A study conducted by the University of Nairobi (UoN) in collaboration with the National Quality Control Laboratory of the Ministry of Health shows dangerous lead levels in paints used to decorate kids faces Kenya.
The study reports testing 59 samples of the paints collected in Nairobi and all of them were found to contain lead. No amount of lead is considered safe for humans.
Only one sample had a label indicating the paint was meant for face painting, with only three warning that the products were not suitable for children under three years.
All analysed samples contained lead of varying quantities, with the highest being 10.5 parts per million (ppm) and the lowest being 0.0388ppm.
The experts say lead poisoning can happen through inhalation and absorption through the skin.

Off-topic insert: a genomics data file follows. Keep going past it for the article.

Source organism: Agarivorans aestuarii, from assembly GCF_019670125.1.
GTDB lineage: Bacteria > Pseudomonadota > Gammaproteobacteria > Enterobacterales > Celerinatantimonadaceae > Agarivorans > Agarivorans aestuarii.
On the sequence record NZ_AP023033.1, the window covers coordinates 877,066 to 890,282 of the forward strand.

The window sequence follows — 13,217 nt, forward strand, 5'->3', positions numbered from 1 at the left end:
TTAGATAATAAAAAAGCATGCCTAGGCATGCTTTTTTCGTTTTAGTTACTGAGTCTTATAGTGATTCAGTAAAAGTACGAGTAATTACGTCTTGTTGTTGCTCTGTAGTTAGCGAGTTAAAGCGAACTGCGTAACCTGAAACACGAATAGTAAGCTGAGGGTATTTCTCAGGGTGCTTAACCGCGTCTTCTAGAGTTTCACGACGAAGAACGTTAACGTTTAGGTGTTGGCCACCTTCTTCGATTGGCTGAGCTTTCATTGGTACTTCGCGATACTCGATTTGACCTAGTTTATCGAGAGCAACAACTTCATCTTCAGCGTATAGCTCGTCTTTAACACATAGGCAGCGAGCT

“But most importantly, it is through ingestion as the painting is carried out on young children who are likely to touch the paint and ingest it,” said the study.
The World Health Organisation (WHO) estimates that lead, a metal found in the environment was responsible for an estimated 1.06 million deaths in 2017.
Young children are particularly vulnerable to the toxic effects of lead and can suffer profound and permanent adverse health effects, particularly affecting development of the brain and nervous system.
WHO says there is no known ‘safe’ blood lead concentration; with even the lowest levels also associated with decreased intelligence in children, behavioural difficulties and learning problems. This is supported by the US Centres for Disease Control and Prevention (CDC).
The UoN lecturer, and leader of the study Dr. Faridah Were said she spoke to Kenya Bureau of Standards (KeBS) and they ‘strongly feel that this should be an item in their agenda’.
Dr Were is also a member of the Lead Paint Alliance Advisory Council and chairlady of the Technical Committee of Kenya Bureau of Standards (KEBS).
The study is published in the current issue of the East and Central African Journal of Pharmaceutical Sciences.
The study document